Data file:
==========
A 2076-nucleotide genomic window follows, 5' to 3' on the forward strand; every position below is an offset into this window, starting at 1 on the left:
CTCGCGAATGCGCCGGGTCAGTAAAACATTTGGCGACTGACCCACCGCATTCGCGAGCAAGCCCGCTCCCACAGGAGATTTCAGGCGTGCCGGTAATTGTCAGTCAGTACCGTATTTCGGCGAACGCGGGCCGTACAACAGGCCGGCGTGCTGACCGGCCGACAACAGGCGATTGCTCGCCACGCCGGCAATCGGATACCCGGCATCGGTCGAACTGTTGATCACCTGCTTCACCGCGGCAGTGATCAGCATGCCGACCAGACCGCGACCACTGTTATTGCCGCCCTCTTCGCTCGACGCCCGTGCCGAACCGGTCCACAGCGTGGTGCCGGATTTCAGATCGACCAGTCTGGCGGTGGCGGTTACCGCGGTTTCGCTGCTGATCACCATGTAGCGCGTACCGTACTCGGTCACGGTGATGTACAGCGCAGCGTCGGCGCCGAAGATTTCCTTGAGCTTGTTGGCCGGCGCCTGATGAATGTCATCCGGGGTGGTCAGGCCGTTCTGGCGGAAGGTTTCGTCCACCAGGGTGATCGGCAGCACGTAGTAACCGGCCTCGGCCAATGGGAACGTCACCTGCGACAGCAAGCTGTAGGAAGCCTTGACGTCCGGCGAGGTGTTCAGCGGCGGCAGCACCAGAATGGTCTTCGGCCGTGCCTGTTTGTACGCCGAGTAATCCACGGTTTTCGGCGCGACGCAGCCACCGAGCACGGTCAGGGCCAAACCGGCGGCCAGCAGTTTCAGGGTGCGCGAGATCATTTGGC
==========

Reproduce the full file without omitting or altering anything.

A 2076-nucleotide genomic window follows, 5' to 3' on the forward strand; every position below is an offset into this window, starting at 1 on the left:
CTCGCGAATGCGCCGGGTCAGTAAAACATTTGGCGACTGACCCACCGCATTCGCGAGCAAGCCCGCTCCCACAGGAGATTTCAGGCGTGCCGGTAATTGTCAGTCAGTACCGTATTTCGGCGAACGCGGGCCGTACAACAGGCCGGCGTGCTGACCGGCCGACAACAGGCGATTGCTCGCCACGCCGGCAATCGGATACCCGGCATCGGTCGAACTGTTGATCACCTGCTTCACCGCGGCAGTGATCAGCATGCCGACCAGACCGCGACCACTGTTATTGCCGCCCTCTTCGCTCGACGCCCGTGCCGAACCGGTCCACAGCGTGGTGCCGGATTTCAGATCGACCAGTCTGGCGGTGGCGGTTACCGCGGTTTCGCTGCTGATCACCATGTAGCGCGTACCGTACTCGGTCACGGTGATGTACAGCGCAGCGTCGGCGCCGAAGATTTCCTTGAGCTTGTTGGCCGGCGCCTGATGAATGTCATCCGGGGTGGTCAGGCCGTTCTGGCGGAAGGTTTCGTCCACCAGGGTGATCGGCAGCACGTAGTAACCGGCCTCGGCCAATGGGAACGTCACCTGCGACAGCAAGCTGTAGGAAGCCTTGACGTCCGGCGAGGTGTTCAGCGGCGGCAGCACCAGAATGGTCTTCGGCCGTGCCTGTTTGTACGCCGAGTAATCCACGGTTTTCGGCGCGACGCAGCCACCGAGCACGGTCAGGGCCAAACCGGCGGCCAGCAGTTTCAGGGTGCGCGAGATCATTTGGC